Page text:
GE Partnership Spurs Love of Space

COURTESY SMITHSONIAN INSTITUTE The “Explainers,” the National Air and Space Museum’s cohort of student volunteers, will soon be supplemented with electronic programming following a recent grant awarded by General Electric Aviation.

COURTESY SMITHSONIAN INSTITUTE
The “Explainers,” the National Air and Space Museum’s cohort of student volunteers, will soon be supplemented with electronic programming following a recent grant awarded by General Electric Aviation.

When young children visit the Smithsonian National Air and Space Museum and have questions — whether it’s about a planet, an exhibition, or a spaceship — they can ask the “Explainers,” groups of hired high school and college students trained in all things space.

Gilda Gallardo (COL ’17) who works at the National Air and Space Museum as an “Explainer,” and said she enjoys boiling down complicated topics like orbits and gravity with visual presentations.

“Something like pocket science, for example, like I’ll have a game with cards where you order the celestial bodies based on distance from the sun,” Gallardo said. “Then there’s the 30-minute interactions when I’m on a stage and I have a microphone and speak to various people who are coming and going about anything from the physics of flight [to] leading a paper airplane contest.”

In an effort to expand the National Air and Space Museum’s education curriculum and “Explainer” program, General Electric Aviation announced a $5 million sponsorship with the museum last month.

“I know what it meant for me, as a young student, to visit the National Air and Space Museum,” GE Aviation President and CEO David Joyce said at a press event in late September. “It opened my mind to opportunities that I hadn’t imagined before, and taught me that every day people can make incredible contributions. That inspired me for a long time.”

The partnership will allow the museum to hire more “Explainers” and to develop an electronic version of the program for students who cannot physically visit the museum. The initiative, “Electronic Outreach Explainers,” will use online video conferencing to connect 5th and 6th grade students in Cincinnati Public Schools with “Explainers,” who will teach them lessons about space and allow them to ask questions.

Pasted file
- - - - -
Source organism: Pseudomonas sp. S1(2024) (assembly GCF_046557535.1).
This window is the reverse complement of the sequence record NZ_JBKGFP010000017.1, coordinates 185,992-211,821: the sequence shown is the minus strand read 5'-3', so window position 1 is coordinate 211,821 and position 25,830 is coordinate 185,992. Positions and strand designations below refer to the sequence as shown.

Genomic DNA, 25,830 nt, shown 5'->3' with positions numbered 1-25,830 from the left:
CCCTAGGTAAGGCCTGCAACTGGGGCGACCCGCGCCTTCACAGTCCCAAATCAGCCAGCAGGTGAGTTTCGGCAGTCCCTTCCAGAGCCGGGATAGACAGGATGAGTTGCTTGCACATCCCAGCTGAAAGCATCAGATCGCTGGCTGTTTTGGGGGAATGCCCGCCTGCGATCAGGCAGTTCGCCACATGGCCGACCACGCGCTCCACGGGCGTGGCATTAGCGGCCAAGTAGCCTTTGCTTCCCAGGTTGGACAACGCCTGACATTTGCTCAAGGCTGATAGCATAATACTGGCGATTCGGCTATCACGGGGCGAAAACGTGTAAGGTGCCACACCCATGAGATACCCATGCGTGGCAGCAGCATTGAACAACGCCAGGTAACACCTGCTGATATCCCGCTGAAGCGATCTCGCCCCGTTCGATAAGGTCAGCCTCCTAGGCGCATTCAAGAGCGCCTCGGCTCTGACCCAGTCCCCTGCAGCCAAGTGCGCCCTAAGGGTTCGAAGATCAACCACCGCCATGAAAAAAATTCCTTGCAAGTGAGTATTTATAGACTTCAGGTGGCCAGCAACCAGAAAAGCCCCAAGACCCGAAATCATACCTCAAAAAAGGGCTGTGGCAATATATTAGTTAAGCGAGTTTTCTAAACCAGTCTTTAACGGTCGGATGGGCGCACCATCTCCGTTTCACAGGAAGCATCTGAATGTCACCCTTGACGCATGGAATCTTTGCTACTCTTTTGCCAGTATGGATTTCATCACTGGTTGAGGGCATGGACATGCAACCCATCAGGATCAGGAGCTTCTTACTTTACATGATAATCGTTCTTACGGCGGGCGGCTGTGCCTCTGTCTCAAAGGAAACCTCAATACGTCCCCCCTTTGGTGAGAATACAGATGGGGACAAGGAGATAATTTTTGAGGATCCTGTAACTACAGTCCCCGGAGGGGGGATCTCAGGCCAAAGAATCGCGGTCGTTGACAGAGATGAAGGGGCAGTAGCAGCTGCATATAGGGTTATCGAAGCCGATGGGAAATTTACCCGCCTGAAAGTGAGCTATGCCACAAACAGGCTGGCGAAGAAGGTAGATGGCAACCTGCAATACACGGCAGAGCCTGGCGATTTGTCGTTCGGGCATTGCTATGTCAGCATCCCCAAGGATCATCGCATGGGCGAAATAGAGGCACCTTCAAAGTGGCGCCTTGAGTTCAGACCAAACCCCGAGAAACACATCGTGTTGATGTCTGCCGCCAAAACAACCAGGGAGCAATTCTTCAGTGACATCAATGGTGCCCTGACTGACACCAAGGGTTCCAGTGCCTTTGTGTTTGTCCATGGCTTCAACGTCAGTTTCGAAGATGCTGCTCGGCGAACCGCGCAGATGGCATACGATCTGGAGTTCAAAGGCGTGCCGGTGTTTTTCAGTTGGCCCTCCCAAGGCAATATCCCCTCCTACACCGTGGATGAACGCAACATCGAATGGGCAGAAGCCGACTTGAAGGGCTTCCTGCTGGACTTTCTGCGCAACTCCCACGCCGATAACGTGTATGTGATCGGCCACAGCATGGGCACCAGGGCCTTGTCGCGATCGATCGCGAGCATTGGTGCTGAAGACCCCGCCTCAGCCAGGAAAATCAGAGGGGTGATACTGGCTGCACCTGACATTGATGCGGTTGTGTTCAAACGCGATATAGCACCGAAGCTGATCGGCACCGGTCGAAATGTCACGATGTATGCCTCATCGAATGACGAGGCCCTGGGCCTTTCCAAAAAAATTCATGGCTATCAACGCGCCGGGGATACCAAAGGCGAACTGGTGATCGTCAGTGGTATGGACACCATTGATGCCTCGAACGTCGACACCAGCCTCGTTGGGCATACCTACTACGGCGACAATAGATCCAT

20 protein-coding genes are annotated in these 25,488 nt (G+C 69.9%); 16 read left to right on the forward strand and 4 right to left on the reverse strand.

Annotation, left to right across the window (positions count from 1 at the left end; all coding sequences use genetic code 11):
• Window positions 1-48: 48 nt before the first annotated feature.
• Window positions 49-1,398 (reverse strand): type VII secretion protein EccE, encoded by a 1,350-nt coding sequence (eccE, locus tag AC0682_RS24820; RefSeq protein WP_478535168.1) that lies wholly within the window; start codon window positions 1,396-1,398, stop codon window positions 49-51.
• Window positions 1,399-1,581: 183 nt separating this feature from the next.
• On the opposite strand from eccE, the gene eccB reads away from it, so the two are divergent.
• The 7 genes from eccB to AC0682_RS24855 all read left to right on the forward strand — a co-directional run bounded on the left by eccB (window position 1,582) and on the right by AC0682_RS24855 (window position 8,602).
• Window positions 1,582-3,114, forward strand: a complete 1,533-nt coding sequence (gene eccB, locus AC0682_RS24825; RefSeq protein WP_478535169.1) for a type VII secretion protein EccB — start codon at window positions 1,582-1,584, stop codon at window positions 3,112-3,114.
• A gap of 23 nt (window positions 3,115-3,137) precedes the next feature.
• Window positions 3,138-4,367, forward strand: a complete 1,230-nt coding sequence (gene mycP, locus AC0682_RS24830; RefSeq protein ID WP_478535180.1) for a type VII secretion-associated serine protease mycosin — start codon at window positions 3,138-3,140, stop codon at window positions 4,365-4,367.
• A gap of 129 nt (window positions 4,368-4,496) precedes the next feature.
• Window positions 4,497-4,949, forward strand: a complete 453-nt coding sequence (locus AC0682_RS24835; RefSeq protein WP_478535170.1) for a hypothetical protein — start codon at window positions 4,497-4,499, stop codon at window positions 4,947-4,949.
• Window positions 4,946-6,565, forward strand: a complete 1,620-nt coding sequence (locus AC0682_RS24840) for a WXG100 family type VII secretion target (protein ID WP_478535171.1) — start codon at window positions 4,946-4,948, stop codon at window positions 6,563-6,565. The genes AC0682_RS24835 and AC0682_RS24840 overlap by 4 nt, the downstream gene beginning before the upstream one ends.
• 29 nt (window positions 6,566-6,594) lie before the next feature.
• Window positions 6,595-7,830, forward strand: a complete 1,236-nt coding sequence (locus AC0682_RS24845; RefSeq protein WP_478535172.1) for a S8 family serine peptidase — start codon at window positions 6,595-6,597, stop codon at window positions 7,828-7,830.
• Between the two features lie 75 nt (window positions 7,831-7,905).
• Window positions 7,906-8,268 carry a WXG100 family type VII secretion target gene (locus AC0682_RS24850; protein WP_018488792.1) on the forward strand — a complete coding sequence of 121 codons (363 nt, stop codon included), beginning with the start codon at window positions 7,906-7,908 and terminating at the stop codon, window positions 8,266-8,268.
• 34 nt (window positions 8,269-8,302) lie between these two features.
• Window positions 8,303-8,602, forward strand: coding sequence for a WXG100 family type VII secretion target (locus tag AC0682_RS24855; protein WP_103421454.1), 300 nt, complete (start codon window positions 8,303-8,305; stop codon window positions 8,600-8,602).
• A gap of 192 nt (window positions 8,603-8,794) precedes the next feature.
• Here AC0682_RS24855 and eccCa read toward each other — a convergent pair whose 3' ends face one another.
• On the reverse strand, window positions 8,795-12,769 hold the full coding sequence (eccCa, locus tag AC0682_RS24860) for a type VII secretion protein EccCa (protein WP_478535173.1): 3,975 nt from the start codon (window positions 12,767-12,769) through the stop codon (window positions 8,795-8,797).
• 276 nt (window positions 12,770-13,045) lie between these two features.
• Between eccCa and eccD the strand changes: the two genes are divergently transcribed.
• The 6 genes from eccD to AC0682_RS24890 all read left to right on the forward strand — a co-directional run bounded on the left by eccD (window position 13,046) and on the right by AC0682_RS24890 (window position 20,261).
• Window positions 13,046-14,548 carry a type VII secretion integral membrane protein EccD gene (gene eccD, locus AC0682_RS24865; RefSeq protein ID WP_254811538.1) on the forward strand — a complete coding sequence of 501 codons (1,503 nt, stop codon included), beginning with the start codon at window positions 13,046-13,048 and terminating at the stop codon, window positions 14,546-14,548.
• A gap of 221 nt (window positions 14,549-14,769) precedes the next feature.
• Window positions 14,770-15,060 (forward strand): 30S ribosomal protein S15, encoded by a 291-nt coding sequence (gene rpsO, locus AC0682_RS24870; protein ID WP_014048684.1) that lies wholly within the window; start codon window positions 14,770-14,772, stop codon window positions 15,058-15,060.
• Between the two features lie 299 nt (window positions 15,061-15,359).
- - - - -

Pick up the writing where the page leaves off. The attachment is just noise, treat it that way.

Gallardo said the idea is to take the content provided by the museum and use it to supplement the work being done in the classroom. They will work with Cincinnati students as GE Aviation is based in the city. In addition to the $5 million given to the museum, GE will sponsor Cincinnati Public Schools with $1 million over the next year to help them develop content and cover the cost of the technology students need to participate in the program.

“We model our lessons after the standards in the state, and we try to make it as interactive as we can even though we’re not there in person,” Gallardo said. “We’re also able to cut the show and have an expert talk to us or relate what they’re doing to the concepts we’re explaining.”

Maureen Kerr, chair of the museum’s Education Division, said that if the program works, she hopes to expand the videoconferencing program to other schools and cities. Kerr said the “Explainers” work especially well with younger visitors including elementary and middle school tour groups.

“The goal there is to get the kids excited about [science, technology, engineering, and math education], give them role models of kids [the “Explainers”] who are excited and very knowledgeable about the STEM subject and sharing the resources of the Smithsonian,” Kerr said. “We’re trying to make a close connection between what the students are studying in the classroom and what work the scientists and experts do at the Smithsonian.”

GE Aviation Education Programs Manager Amy Englert said she hopes the program will not only provide real world experience within various scientific fields, but also entice more students to study and pursue careers in science.

“The idea is to bring curriculum-aligned science content to students who aren’t maybe able to travel to the museum in person,” Englert wrote in an email to The Hoya. “It exposes them to a: real-world connections to what they’re learning in the classroom, and b: career opportunities within STEM fields. Ideally we want to see this grow to be a pilot of a national model.”

 

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